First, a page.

*Energy Economics*announced a call for papers for a special issue on replication in energy economics. Together with Stephan Bruns and Johannes König we decided to do a replication of my 1993 paper in Energy Economics on Granger causality between energy use and GDP. That paper was the first chapter in my PhD dissertation. It is my fourth most cited paper and given the number of citations could be considered "classic" enough to do an updated robustness analysis on it. In fact, another replication of my paper has already been published as part of the special issue. The main results of my 1993 paper were that in order to find Granger causality from energy use to GDP we need to use both a quality adjusted measure of energy and control for capital and labor inputs.It is a bit unusual to include the original author as an author on a replication study, and my role was a bit unusual. Before the research commenced, I discussed with Stephan the issues in doing a replication of this paper, giving feedback on the proposed design of the replication and robustness analysis. The research plan was published on a website dedicated to pre-analysis plans. Publishing a research plan is similar to registering a clinical trial and is supposed to help reduce the prevalence of p-hacking. Then, after Stephan and Johannes carried out the analysis, I gave feedback and helped edit the final paper.

Unfortunately, I had lost the original dataset and the various time series I used have been updated by the US government agencies that produce them. The only way to reconstruct the original data would have been to find hard copies of all the original data sources. Instead we used the data from my 2000 paper in

*Energy Economics,*which is quite similar to the original data. Using this close to original data, Stephan and Johannes could reproduce all my original results in terms of the direction of Granger Causality and the same qualitative significance levels. In this sense, the replication was a success.But the test I did in 1993 on the log levels of the variables is inappropriate if the variables have stochastic trends (unit roots). The more appropriate test is the Toda-Yamamoto test. So, the next step was to redo the 1993 analysis using the Toda-Yamamoto test. Surprisingly, these results are also very similar to those in Stern (1993). But, when Stephan and Johannes used the data for 1949-1990 that are currently available on US government websites, the Granger causality test of the effect of energy on GDP was no longer statistically significant at the 10% level. Revisions to past GDP have been very extensive, as we show in the paper:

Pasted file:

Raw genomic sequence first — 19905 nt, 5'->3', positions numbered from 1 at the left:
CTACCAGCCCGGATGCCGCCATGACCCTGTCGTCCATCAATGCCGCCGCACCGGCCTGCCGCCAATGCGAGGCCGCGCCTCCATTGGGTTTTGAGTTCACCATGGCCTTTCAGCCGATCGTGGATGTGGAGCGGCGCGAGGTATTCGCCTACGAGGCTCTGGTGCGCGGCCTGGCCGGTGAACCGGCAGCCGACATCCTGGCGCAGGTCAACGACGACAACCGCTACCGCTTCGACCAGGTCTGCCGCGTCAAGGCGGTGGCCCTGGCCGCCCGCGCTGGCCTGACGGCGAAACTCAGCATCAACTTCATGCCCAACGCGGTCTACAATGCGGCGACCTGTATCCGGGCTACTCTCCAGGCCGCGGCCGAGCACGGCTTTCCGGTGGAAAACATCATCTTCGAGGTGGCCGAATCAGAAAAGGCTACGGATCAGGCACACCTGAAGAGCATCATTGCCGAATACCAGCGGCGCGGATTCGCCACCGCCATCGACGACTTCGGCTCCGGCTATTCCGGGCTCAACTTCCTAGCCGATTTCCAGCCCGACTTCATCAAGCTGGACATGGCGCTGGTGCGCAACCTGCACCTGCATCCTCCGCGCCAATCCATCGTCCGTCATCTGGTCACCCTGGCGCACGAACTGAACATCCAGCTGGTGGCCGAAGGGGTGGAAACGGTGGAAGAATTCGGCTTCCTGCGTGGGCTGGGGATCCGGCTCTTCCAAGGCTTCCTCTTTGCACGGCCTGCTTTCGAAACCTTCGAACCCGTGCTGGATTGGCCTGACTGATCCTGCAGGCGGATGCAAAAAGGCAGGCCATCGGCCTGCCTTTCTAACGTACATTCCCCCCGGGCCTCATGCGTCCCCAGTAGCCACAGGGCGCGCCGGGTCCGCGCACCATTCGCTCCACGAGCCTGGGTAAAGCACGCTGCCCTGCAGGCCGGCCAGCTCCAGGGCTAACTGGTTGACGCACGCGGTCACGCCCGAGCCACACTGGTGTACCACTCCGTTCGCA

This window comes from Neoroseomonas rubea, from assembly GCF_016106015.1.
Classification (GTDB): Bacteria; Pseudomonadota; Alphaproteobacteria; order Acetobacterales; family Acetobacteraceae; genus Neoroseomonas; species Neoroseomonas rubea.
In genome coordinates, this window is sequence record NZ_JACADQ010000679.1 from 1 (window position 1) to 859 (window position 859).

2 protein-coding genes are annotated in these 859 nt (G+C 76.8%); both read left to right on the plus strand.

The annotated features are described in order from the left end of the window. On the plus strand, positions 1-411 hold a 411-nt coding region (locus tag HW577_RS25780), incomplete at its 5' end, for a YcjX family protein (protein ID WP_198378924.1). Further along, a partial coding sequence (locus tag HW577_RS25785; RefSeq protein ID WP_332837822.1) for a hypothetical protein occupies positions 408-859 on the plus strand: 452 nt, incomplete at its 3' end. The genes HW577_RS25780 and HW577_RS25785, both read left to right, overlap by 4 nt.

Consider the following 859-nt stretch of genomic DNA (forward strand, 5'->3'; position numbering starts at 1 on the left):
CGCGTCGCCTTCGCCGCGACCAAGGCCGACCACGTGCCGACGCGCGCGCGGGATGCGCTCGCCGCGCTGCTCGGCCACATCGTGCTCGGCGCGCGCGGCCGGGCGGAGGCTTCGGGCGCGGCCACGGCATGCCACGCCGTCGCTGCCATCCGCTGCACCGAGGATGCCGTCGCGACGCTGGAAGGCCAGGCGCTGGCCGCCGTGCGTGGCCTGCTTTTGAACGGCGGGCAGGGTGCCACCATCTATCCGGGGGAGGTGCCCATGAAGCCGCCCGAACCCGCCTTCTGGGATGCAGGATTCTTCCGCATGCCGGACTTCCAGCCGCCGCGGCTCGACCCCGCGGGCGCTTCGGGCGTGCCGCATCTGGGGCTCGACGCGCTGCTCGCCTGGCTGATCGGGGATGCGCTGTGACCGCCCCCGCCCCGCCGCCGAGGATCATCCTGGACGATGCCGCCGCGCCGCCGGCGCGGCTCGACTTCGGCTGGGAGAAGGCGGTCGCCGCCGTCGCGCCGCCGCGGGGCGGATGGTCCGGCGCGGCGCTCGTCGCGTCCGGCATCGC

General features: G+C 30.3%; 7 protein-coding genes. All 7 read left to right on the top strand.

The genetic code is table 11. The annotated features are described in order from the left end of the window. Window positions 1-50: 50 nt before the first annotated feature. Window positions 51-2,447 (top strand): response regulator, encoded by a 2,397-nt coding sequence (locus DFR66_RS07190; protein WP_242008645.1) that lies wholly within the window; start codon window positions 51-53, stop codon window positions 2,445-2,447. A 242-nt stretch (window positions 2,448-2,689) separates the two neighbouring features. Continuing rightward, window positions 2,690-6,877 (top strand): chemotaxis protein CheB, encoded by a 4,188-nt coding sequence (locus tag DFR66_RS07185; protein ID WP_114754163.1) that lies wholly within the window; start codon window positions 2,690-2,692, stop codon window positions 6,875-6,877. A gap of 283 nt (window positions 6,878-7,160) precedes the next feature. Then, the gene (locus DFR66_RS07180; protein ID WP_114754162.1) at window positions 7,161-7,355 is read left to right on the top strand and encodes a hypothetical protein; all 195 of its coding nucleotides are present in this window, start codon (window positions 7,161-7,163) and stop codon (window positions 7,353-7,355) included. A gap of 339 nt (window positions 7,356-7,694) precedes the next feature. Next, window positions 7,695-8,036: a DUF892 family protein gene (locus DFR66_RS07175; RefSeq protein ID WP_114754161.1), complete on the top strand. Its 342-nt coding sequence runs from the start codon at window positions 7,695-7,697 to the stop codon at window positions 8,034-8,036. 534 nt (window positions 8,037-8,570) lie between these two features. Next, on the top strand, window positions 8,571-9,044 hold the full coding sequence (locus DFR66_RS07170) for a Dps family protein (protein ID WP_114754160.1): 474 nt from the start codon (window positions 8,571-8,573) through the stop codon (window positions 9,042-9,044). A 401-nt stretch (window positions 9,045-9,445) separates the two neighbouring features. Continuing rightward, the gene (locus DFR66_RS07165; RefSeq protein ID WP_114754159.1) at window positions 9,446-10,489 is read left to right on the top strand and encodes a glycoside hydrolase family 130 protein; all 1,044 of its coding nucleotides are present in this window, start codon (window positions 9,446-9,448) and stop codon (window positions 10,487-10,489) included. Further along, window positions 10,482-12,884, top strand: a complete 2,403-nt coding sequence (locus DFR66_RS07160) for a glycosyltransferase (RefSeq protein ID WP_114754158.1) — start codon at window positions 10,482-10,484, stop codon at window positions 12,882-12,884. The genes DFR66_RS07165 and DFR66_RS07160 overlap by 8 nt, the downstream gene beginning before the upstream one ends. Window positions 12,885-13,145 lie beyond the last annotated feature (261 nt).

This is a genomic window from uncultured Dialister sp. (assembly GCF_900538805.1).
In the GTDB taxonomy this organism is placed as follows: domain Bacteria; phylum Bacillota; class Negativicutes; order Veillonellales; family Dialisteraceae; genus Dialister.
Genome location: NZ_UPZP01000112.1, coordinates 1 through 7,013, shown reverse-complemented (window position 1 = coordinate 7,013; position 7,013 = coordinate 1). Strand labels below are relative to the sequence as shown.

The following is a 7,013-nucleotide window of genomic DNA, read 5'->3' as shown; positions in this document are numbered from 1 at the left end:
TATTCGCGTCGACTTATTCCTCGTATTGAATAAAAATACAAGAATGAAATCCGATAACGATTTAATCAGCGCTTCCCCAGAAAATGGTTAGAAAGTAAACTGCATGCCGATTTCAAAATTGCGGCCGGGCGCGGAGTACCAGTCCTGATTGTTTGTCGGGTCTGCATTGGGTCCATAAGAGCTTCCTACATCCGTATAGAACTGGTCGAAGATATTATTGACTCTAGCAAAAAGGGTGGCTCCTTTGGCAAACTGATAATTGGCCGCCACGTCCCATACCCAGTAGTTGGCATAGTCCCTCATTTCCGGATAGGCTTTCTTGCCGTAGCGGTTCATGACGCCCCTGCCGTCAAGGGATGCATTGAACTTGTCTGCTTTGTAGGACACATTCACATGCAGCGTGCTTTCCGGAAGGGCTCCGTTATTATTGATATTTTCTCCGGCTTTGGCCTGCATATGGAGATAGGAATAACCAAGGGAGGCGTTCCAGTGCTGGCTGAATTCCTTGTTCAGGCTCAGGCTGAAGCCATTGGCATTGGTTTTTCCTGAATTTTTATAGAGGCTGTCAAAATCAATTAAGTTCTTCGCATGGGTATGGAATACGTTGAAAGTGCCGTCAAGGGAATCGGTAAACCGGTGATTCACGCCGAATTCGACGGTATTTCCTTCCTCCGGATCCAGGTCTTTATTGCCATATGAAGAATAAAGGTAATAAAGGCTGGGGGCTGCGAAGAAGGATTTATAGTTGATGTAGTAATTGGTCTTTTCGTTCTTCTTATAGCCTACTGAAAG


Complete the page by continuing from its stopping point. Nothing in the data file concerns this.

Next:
Results were similar when they extended the data to 2015. However, when they allowed for structural breaks in the intercept to account for oil price shocks and the 2008-9 financial crisis, the results were again quite similar to Stern (1993) both for 1949-1990 and for 1949-2015.

They then carried out an extensive robustness check using different control variables and variable specifications and a meta-analysis of those tests to see which factors had the greatest influence on the results.

They conclude that p-values tend to be substantially smaller (test statistics are more significant) if energy use is quality adjusted rather than measured by total joules and if capital is included. Including labor has mixed results. These findings largely support Stern’s (1993) two main conclusions and emphasize the importance of accounting for changes in the energy mix in time series modeling of the energy-GDP relationship and controlling for other factors of production.

I am pretty happy with the outcome of this analysis! Usually it is hard to publish replication studies that confirm the results of previous research. We have just resubmitted the paper to

*Energy Economics*and I am hoping that this mostly confirmatory replication will be published. In this case, the referees added a lot of value to the paper, as they suggested to do the analysis with structural breaks.